Jonathan Clays - The Versatile Voiceover Artist

We catch up with Mandy member Jonathan Clays on his experiences as a voiceover artist.


How did you get started in voiceover work?

I worked in radio. I'd been a presenter, a newsreader on Virgin Radio and - for half a million miles and two engine failures (about five years) - a flying-eye traffic reporter in an aeroplane.

When did you get into recording for live productions?

That was in 2007. I got a call from my agent to say I'd been booked to do the voiceover for Ant & Dec's Saturday Night Takeaway. I wasn't even aware that I'd been put forward for it but was really thrilled to be on such a huge show.

I see that you've worked on programmes such as Ant & Dec's Saturday Night Takeaway and I'm a Celebrity.... How did these roles compare with your work as a continuity announcer?

They're very different reads. The voice used for TV shows is very much an over the top, larger than life excitable style of read that has to cut through a studio audience, whereas TV continuity is generally a far more natural, believable sounding delivery. Also, as a continuity announcer I write my own scripts. I love doing both.

What would you say are the key qualities necessary for prime-time broadcasting?

You're working with very busy producers with narrow time windows available when recording. They need and expect you to to be able to get it right pretty quickly.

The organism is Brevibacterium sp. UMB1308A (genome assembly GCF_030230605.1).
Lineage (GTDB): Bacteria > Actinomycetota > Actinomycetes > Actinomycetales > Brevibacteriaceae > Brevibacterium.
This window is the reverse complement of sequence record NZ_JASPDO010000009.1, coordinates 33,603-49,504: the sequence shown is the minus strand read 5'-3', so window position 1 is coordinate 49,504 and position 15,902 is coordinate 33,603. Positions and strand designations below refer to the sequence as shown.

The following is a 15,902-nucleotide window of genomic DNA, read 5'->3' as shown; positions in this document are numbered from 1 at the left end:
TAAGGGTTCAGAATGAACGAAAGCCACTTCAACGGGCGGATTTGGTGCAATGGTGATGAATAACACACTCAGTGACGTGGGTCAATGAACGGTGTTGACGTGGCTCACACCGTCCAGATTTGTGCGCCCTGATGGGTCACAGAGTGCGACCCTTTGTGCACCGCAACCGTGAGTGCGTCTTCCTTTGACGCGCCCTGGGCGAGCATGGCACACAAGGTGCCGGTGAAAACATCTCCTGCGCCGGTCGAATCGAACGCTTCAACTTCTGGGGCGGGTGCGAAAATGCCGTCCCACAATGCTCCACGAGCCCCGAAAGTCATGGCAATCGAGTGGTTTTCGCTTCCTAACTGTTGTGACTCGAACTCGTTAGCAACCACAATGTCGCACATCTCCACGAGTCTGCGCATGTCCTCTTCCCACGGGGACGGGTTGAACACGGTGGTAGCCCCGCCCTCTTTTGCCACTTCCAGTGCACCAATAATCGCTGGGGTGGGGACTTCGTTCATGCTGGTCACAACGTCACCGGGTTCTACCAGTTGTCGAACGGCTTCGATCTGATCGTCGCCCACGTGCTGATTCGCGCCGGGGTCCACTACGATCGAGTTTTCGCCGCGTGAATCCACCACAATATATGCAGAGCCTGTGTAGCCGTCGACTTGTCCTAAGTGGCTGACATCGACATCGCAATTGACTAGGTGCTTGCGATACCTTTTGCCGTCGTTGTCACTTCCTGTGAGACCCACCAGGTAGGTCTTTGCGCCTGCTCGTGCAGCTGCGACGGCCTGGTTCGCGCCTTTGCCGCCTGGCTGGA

Your voice style varies greatly. How do you prepare for such different roles as, for instance, an excitable ITV personality and a responsible and caring in-flight safety announcer?

The excitable ITV work certainly requires a lot of energy. It can often take a few warm up reads to lift your voice to the level of energy required, whereas with the in-flight voice you'd be pulling your voice in the other direction trying to make it sound as calm and relaxed as possible.

Do you think it's necessary for a voice artist to be versatile?

Definitely. I think it's rare to find a voiceover artist who can rely on just one style of read so if you can tick as many boxes as possible and be able to offer something to as many people as possible you'll get a wider range of bookings. I've played anything from a worm who sounds like John Motson to an evil monkey and recently a downtrodden pigeon. They're all fun but as you can see from my previous answers, thankfully I mostly get to play humans!

What would be your dream role?

To be the regular voice of a long-running well-known TV show wouldn't be bad would it? Homer Simpson, though I believe the position may be filled!

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